Unlike Spock, I’ve never been dead before, but a couple of days ago I hyperventilated my way through a week-long Archives class. A three-credit Archives class. That’s right, we’re talking:
1. Read two books and a boatload of articles and websites before the first class day.
2. Class meetings from nine to five-ish (the first day we were required to watch this, which was awesomely entertaining despite the baaaad American accent put on by pretty Liam Cunningham. Yes, that was how all Brits felt seeing Rene Zellweger fumble around as Bridget Jones, I assume), homework from five-ish to wheneverish. In my case that was generally midnight-ish.
3. Two to three hour long lectures.
4. A portfolio (see above homework) and poster project (see above image) to be presented to the class on the final day. I painted mine while watching both versions of The Big Sleep.
It was incredibly intense. I was gibbering on Day One and completely blasé by Day Four. It was also hard to turn off the focus and just relax with a giant Symphony bar, popcorn, and the entire doofy fourth season of Stargate Atlantis. (Somehow I managed it.) The good thing about the experience? A. was gone to Chicago for a conference so I wasn’t distracted.
I’ve been thinking about this blog and how remiss I’ve been in updating, well, with any frequency at all. I have another blog at Livejournal, which I update nearly every day with (obviously) fascinating tidbits. The normal course of action would be to say, [Forget] you, Jobu!* and end this blog. The smart, less stressful thing to do would be to combine the two blogs. But I’m not going to do either (insert idiot, abnormal comments in their rightful places, please). I like writing about UC here. I write about it on the other blog, too, but not as much.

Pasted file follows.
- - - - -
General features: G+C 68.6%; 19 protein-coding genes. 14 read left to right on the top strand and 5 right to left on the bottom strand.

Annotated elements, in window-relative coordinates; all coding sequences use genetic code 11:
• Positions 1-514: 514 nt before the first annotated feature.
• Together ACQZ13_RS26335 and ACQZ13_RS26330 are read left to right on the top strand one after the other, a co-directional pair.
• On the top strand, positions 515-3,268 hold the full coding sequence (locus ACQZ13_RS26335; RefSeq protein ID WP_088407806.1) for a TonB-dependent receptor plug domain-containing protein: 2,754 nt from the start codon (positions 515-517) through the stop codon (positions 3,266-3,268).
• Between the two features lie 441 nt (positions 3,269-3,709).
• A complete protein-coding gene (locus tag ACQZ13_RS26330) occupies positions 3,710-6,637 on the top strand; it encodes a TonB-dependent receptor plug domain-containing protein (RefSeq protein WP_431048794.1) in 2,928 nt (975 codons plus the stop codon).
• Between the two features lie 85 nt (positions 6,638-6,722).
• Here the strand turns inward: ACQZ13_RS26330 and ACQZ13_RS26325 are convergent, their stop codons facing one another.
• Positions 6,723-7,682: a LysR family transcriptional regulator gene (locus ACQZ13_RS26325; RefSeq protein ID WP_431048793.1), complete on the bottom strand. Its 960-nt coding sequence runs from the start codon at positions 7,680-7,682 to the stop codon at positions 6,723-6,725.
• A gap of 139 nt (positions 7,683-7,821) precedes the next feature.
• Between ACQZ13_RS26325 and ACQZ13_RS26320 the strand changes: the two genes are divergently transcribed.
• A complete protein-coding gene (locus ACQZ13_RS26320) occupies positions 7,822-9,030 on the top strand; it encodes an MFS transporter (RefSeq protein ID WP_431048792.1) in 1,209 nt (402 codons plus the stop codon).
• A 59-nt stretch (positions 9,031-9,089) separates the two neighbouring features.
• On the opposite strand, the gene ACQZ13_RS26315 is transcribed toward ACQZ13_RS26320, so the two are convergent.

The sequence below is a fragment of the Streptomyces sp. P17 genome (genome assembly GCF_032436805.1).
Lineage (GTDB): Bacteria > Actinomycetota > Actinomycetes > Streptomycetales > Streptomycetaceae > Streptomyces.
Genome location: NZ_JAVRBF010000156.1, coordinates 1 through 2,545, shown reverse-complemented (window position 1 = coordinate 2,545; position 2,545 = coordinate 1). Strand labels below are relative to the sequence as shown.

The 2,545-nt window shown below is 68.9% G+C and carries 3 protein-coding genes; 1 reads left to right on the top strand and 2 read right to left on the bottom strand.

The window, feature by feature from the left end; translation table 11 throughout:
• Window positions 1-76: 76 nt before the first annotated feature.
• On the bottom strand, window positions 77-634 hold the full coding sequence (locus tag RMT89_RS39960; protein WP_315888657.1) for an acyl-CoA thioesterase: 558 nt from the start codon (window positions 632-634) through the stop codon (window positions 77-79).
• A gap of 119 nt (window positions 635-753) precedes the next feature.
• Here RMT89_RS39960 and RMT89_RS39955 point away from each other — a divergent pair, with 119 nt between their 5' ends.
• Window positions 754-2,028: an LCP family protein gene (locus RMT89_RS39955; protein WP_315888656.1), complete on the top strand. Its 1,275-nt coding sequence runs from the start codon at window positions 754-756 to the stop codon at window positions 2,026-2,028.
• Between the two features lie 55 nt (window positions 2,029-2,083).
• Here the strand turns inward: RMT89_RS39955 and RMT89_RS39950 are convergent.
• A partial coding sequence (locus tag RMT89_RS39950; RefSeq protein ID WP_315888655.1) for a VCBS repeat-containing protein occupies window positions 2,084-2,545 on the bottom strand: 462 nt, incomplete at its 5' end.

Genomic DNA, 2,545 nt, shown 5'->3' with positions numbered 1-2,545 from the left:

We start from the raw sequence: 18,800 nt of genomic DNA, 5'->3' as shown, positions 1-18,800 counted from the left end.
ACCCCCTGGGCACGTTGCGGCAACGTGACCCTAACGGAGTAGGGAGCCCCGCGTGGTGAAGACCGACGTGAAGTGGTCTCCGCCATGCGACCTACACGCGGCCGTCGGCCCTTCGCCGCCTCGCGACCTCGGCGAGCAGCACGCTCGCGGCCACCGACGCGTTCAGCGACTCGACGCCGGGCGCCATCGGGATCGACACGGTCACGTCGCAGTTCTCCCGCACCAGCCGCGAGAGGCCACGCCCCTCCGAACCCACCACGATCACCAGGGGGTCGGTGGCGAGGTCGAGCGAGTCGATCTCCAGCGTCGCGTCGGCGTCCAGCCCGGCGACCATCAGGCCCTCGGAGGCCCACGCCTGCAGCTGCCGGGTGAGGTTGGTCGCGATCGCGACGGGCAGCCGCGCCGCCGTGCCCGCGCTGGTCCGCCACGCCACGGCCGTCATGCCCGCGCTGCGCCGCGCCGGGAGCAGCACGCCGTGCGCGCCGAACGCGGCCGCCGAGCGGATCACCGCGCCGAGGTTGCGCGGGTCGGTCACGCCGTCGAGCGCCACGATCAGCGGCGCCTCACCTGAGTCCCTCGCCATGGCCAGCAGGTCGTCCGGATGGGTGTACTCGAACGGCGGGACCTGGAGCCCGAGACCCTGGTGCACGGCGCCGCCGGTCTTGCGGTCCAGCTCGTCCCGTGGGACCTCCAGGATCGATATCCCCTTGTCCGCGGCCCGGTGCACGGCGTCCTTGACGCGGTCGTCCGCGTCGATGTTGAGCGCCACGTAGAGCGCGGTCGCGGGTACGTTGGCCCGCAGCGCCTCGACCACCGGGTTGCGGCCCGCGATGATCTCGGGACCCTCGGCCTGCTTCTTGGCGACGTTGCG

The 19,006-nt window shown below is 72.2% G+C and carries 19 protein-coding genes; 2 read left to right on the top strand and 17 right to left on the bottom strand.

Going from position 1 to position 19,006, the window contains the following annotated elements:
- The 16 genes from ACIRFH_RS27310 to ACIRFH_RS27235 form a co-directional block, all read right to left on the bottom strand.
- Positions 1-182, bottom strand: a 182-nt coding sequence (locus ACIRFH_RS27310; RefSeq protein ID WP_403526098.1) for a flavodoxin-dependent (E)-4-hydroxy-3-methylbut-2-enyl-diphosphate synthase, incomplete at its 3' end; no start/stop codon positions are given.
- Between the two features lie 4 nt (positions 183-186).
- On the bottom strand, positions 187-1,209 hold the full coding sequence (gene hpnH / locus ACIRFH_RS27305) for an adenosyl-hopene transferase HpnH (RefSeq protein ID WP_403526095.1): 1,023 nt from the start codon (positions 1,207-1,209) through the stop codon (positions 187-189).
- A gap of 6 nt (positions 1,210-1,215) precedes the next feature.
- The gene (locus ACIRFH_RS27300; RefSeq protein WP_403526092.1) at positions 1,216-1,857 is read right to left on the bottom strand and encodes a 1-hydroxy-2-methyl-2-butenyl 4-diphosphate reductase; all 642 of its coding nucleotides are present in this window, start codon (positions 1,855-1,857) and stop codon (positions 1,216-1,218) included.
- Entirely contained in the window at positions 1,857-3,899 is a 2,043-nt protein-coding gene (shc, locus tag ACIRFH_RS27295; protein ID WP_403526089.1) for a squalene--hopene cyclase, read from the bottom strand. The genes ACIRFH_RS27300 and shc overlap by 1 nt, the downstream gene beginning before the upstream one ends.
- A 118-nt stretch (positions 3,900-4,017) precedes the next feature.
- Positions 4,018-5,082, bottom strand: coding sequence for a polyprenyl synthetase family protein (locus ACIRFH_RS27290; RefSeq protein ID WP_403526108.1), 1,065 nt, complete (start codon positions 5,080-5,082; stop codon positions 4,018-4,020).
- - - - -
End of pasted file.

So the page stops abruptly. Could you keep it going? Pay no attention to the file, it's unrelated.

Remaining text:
This makes me think about one of my biggest problems with UC – one that I often discuss with my friend Sasha. Sasha has persistent idiopathic facial pain, so occasionally we have conversations about chronic disease, chronic pain and the unpleasantness of taking bucketloads of medication. Out of all the things we talk about, the one I keep coming back to is passing.
“Passing” in our parlance refers to the fact that on our good days (and sometimes, on my bad ones) both Sasha and I can generally pass for healthy people. No one can look at us and say, unequivocally, that girl’s diseased or she has chronic pain or she downs horse pills. In general, no one has to know about our disease unless we tell them.
This is a confusing way to exist. On one hand, I can go to work and class or hang out with friends and not feel like I’m being patted on the head or doused with sympathy. On the other hand, it makes explaining about the disease (what I can’t eat, why I shouldn’t drink coffee [oooh boy], why I have ninety pill bottles in one of my cupboards) a lot more awkward; which also brings up the point of when is it proper to tell your new friend/boyfriend/work colleagues about your embarrassing, private bowel disorder?
My current answer to that question is 1) live over hard cider or online with a brief Livejournal bloodletting, 2) I’m so shamefully glad I don’t have to talk to a new lover about this, and 3) never. According to number 3, I’m passing; at least at work I am.
It doesn’t seem right. And yet, I’ve been at my current job for almost two years. It would definitely be awkward to bring this up now. Also, one of the most appealing things about passing is that lack of knowledge; it’s not “I have a secret looloolooleelooloo,” it’s privacy. I can’t think of a situation where my coworkers need to know about my UC, but I’m not long on imagination (surprisingly) in this area.
So, what do you all think about passing? Is it good, if you can spin it? Is it bad, because UC/whatever chronic disease IS a part of a person and to pass as healthy serves to deny that part? I know UC has changed me. In light of that, passing feels like cheating or lying.
What do you think?
You can tell me I’m full of shit. It’s true!
*Come on, edited-for-television is ALWAYS better. As with all things, see Robocop. (Which I hear Aronofsky is remaking. NOT a happy camper, here.)